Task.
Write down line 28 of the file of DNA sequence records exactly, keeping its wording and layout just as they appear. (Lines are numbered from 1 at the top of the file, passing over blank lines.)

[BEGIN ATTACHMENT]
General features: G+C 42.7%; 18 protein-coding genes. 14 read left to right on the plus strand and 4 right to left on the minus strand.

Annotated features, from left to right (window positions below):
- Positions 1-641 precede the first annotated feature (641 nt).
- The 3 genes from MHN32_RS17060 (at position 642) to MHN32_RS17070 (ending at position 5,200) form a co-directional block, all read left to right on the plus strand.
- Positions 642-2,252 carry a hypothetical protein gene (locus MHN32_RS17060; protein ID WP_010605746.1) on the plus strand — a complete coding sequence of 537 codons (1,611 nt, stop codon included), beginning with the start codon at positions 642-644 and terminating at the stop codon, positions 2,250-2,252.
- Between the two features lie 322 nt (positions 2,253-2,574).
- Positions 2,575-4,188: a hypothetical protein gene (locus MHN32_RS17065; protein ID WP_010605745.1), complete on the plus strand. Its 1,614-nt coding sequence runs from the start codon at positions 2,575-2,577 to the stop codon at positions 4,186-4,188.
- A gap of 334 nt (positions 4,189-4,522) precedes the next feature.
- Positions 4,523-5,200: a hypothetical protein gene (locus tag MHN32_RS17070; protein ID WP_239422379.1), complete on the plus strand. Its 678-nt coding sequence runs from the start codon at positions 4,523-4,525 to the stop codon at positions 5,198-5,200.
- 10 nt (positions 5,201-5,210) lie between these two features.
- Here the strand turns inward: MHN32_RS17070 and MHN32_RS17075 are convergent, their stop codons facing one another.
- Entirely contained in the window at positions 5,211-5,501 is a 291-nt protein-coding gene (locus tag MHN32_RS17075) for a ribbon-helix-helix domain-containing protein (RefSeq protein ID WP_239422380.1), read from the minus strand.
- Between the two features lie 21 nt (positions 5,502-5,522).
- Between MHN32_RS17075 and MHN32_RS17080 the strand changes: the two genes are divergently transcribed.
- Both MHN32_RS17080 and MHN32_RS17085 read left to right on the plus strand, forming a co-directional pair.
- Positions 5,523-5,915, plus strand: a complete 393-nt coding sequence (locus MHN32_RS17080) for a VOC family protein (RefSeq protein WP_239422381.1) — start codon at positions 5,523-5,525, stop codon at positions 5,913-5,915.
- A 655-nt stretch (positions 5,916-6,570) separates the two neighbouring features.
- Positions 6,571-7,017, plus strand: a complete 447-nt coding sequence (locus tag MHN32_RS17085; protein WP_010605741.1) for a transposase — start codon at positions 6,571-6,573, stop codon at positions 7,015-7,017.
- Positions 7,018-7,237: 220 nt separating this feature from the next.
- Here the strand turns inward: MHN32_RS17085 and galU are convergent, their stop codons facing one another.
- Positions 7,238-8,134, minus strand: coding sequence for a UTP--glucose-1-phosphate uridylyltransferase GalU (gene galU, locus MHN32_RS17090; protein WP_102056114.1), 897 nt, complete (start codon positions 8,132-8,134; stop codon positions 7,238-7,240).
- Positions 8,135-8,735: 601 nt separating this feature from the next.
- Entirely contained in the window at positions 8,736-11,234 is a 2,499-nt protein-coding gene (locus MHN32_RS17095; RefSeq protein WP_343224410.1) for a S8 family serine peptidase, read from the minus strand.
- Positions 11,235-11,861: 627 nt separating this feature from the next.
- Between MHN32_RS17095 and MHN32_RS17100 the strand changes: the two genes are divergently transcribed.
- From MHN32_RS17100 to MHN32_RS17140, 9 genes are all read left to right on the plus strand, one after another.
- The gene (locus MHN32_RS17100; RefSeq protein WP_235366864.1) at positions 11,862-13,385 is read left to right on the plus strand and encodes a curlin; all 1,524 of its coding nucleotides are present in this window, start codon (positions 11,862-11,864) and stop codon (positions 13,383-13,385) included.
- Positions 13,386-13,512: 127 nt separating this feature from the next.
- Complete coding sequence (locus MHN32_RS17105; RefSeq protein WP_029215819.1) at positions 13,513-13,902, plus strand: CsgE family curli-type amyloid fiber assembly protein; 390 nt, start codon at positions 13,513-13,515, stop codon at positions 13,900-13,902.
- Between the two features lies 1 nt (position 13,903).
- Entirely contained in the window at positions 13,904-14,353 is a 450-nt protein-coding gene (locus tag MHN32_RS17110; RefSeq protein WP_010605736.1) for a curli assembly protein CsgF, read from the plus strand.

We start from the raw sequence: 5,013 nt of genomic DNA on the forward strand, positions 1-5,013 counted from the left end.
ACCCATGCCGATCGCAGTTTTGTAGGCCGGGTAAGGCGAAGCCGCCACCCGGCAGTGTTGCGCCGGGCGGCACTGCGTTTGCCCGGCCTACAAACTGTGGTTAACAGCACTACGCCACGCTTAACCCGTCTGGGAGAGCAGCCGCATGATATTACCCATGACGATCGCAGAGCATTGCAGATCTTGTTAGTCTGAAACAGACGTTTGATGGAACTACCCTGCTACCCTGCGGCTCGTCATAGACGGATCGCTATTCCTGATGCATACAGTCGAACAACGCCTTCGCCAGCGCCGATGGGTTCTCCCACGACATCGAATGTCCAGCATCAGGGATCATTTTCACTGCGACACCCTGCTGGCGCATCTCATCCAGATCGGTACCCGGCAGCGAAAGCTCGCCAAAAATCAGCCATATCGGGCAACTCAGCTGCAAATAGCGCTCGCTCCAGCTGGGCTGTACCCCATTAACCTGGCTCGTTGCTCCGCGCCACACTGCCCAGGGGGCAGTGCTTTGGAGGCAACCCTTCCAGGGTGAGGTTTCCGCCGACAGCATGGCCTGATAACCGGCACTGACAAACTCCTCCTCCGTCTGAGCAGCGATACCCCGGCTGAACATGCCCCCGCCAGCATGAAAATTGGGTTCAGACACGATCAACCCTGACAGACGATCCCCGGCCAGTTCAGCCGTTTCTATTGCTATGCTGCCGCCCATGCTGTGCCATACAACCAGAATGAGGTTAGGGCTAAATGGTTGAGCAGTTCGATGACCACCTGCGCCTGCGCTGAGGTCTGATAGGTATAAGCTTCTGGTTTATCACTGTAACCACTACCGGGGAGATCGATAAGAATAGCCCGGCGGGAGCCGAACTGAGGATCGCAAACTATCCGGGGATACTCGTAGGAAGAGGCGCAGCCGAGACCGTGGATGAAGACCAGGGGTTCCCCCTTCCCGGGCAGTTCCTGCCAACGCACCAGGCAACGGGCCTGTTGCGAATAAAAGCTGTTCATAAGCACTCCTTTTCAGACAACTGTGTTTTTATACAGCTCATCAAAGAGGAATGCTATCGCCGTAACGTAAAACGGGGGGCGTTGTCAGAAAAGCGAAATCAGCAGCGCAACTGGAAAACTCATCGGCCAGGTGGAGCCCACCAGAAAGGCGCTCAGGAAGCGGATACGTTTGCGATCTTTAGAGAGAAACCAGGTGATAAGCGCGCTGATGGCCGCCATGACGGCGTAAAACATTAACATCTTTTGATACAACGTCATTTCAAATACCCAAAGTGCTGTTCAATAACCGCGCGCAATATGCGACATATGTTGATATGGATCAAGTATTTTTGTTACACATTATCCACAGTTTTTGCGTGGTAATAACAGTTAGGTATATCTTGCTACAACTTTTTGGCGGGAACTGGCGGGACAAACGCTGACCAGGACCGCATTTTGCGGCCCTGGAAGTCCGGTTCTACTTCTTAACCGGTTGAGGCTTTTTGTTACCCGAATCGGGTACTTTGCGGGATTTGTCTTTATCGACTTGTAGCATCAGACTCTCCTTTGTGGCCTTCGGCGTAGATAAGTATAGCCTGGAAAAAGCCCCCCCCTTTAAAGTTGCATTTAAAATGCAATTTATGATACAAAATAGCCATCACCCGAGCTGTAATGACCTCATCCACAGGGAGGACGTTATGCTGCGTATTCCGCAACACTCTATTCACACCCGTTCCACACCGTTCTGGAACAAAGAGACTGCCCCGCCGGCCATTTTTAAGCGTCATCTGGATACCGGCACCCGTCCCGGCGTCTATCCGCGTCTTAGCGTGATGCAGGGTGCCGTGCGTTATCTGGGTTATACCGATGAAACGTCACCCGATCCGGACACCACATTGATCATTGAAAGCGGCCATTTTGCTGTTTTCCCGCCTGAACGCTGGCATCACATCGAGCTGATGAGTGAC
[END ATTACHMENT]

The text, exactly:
- Positions 13,386-13,512: 127 nt separating this feature from the next.